From Our 2007 Archives
7 Common Medical Myths Debunked
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Researchers Say There's No Evidence for Some Widely Held Beliefs
Reviewed By Louise Chang, MD
Dec. 20, 2007 -- Can you separate medical myth from fact? A new report may help you do just that.
Take a look at these seven medical myths, noted in BMJ (formerly called the British Medical Journal).
The debunkers include Rachel Vreeman, MD, a fellow in children's health services research at Indiana University's medical school in Indianapolis.
1. Medical Myth: Drink at least eight glasses of water per day.
Reality: There's no evidence that you have to drink that much water to assure adequate fluid intake -- and drinking too much water can be unhealthy.
2. Medical Myth: We use only 10% of our brains.
Reality: Most of the brain isn't loafing. Detailed brain studies haven't found the "non-functioning" 90% of the brain.
3. Medical Myth: Hair and fingernails continue to grow after death.
Reality: Hair and fingernails don't keep growing after death. But it may seem that way because dehydration can make the skin shrink back from hair and nails, making them look longer.
4. Medical Myth: Reading in dim light ruins your eyesight.
Reality: Dim light isn't great for focusing, but it's "unlikely to cause a permanent change in the function or structure of the eyes," Vreeman's team writes.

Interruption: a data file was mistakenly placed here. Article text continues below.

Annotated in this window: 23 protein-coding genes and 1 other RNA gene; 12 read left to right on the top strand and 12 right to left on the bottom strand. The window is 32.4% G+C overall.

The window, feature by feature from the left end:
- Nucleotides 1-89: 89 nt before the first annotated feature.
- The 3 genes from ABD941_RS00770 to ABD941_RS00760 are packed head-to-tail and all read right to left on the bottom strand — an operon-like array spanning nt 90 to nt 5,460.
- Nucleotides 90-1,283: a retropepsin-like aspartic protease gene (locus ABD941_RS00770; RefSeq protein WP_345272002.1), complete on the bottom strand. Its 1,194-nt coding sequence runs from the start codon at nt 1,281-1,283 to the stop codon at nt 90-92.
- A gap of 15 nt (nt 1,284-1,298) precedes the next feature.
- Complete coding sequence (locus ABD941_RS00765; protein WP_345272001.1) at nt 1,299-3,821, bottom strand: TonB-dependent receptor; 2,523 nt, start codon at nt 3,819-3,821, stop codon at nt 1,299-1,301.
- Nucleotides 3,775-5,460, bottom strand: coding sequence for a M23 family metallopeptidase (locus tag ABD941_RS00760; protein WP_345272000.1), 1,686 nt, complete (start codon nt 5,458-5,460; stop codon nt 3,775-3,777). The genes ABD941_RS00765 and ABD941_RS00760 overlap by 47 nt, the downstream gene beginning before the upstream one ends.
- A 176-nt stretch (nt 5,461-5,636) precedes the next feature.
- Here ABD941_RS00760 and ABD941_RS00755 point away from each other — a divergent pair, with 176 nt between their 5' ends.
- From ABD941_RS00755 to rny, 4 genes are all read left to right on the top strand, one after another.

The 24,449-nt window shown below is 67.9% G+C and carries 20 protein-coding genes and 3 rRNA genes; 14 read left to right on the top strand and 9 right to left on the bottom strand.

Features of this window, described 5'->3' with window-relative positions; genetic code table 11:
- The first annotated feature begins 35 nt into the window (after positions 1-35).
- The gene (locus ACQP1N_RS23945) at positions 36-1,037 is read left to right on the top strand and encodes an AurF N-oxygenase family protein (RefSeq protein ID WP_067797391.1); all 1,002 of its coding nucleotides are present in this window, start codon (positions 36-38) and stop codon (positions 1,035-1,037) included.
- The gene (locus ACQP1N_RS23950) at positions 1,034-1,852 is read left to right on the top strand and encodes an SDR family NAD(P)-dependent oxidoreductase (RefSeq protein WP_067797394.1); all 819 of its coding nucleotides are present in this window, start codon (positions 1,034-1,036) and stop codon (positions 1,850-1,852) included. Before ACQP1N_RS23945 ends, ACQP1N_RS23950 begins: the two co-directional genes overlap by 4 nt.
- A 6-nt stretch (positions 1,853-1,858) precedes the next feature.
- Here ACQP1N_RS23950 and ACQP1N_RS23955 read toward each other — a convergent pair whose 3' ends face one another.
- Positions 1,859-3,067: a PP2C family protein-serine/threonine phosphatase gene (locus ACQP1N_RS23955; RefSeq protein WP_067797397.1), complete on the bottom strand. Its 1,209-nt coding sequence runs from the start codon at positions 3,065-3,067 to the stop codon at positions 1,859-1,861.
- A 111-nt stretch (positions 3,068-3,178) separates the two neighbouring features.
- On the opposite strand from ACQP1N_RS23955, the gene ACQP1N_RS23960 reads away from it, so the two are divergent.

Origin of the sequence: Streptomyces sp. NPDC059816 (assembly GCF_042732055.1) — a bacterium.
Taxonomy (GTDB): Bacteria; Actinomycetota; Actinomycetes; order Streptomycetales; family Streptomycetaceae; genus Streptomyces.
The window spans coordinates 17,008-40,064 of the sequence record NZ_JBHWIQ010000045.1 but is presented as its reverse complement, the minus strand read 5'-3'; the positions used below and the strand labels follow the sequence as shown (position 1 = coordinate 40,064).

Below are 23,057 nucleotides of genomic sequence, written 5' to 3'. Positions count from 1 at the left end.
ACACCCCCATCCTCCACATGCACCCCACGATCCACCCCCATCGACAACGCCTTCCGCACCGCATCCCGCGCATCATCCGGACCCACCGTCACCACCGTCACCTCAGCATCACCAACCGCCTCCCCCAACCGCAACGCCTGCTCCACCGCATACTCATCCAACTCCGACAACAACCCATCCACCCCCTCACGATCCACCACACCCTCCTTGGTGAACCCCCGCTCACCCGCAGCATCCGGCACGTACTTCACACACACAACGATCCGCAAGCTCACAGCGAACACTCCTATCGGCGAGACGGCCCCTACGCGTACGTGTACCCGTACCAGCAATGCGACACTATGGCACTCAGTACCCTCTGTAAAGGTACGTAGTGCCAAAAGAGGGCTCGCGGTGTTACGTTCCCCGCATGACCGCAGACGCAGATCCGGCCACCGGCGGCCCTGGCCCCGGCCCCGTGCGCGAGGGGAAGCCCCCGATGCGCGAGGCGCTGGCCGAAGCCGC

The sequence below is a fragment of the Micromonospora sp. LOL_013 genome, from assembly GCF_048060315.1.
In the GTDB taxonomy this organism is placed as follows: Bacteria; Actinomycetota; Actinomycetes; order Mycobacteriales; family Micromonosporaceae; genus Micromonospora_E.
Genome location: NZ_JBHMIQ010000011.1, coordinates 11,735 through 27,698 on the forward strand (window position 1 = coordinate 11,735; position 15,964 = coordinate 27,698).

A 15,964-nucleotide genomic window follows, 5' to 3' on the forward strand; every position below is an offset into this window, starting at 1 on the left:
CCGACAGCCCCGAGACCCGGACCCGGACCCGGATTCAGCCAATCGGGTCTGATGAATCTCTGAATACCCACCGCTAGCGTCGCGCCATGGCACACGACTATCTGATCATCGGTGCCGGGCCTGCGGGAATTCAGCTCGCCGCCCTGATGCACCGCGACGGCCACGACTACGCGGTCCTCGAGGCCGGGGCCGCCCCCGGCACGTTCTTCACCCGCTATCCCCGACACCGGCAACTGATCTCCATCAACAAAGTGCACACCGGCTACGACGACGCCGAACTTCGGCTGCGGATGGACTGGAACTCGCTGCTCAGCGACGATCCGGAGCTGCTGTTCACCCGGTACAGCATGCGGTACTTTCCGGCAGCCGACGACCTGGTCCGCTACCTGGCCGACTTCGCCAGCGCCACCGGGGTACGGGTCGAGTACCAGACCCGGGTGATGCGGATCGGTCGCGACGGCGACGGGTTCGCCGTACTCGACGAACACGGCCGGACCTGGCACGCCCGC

5. Medical Myth: Shaving causes hair to grow back faster or coarser.
Reality: "Shaving does not affect the thickness or rate of hair regrowth," write Vreeman and colleagues. But shaved hair doesn't have the fine taper of unshaved hair, making it seem coarser.
6. Medical Myth: Mobile phones are dangerous in hospitals.
Reality: "Rigorous testing in Europe found minimal interference and only at distances of less than one meter [about 3.28 feet]," write the researchers. But that may be a point of controversy. In September, Dutch doctors reported that cell phones may interfere with critical care equipment and shouldn't be used within a meter of medical equipment or hospital beds.
7. Medical Myth: Eating turkey makes people especially drowsy.
Reality: Turkey isn't all that rich in tryptophan, the chemical linked to sleepiness after eating turkey. But eating a big, decadent meal can cause sleepiness, even if turkey isn't on the menu.
SOURCES: Vreeman, R. BMJ, Dec. 22-29, 2007; vol 335: pp 1288-1289.WebMDMedical News:"Turn Off Cell Phones in Hospital Rooms."
© 2007 WebMD Inc. All rights reserved.
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